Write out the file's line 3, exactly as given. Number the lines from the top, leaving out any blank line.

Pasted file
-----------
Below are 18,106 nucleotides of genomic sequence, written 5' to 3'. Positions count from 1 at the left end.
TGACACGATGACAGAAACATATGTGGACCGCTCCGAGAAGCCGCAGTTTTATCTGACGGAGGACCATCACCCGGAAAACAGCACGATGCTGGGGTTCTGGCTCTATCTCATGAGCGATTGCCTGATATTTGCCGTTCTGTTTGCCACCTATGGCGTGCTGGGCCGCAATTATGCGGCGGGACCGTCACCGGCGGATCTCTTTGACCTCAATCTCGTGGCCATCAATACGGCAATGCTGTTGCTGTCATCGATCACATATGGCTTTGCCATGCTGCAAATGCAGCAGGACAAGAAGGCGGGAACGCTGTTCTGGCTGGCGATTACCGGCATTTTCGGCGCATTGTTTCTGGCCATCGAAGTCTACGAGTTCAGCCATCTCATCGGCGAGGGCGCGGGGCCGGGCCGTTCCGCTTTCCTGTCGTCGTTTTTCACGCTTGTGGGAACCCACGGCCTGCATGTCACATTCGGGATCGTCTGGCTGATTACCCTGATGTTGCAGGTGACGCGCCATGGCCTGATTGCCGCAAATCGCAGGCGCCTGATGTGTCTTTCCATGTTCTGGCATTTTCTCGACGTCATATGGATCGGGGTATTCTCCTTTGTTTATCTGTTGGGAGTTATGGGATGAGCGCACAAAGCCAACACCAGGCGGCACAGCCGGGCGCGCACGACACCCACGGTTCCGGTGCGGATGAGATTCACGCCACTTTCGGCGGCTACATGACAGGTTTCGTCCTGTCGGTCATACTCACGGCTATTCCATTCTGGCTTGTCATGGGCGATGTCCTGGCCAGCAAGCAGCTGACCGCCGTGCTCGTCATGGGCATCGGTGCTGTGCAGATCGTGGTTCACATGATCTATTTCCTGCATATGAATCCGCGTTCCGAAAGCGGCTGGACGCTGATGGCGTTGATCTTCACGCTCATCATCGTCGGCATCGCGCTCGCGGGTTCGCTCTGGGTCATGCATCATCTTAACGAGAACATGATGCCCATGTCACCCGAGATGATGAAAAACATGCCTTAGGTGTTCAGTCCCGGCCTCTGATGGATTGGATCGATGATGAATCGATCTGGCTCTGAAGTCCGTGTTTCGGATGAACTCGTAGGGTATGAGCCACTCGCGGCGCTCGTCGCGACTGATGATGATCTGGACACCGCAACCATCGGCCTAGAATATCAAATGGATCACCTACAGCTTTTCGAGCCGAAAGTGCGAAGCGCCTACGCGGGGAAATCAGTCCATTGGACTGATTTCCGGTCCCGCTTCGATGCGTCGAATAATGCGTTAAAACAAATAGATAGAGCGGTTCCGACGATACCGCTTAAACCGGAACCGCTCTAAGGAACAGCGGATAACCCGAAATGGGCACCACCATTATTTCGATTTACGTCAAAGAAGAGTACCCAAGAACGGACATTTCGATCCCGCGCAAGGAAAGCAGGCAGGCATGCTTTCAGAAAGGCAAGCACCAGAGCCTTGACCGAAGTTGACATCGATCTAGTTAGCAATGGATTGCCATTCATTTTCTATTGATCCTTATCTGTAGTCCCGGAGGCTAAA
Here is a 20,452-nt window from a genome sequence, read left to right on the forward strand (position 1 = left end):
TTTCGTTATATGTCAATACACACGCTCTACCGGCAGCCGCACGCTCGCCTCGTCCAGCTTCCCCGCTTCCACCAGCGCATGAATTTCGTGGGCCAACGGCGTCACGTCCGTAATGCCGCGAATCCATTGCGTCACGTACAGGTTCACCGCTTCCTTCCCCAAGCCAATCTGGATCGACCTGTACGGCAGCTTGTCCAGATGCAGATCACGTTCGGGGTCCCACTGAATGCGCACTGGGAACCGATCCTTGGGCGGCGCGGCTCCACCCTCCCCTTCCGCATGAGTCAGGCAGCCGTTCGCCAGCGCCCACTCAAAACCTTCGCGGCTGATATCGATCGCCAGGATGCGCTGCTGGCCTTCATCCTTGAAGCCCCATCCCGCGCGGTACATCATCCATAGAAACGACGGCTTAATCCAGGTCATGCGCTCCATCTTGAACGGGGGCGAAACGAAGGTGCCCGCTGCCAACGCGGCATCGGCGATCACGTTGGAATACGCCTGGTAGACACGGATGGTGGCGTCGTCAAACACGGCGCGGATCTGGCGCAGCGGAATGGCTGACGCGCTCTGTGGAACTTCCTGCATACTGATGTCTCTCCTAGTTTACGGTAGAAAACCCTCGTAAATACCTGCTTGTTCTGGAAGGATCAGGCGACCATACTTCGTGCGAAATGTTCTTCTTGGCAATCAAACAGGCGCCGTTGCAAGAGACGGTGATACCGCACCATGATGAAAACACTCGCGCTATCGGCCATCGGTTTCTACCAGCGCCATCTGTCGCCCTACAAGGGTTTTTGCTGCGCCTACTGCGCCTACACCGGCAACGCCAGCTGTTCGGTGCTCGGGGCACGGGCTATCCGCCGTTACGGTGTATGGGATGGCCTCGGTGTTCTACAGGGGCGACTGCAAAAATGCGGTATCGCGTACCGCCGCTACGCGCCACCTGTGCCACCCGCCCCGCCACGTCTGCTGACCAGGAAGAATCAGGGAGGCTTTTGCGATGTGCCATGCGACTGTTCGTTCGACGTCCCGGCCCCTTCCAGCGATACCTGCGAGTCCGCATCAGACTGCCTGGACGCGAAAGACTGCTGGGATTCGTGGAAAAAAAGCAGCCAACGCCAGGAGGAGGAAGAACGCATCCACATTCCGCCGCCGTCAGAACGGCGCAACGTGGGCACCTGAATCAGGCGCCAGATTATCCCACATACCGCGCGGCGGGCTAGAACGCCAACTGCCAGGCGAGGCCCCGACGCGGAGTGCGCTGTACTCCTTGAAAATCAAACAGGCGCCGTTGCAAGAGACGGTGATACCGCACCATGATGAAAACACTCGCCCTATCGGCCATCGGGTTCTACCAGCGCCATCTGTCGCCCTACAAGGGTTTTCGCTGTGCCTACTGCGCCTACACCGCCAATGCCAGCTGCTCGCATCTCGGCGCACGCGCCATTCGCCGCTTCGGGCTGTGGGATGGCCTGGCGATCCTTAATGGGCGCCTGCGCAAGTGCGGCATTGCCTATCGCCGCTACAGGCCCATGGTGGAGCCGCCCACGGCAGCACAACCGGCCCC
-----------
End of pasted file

Here is a 20,452-nt window from a genome sequence, read left to right on the forward strand (position 1 = left end):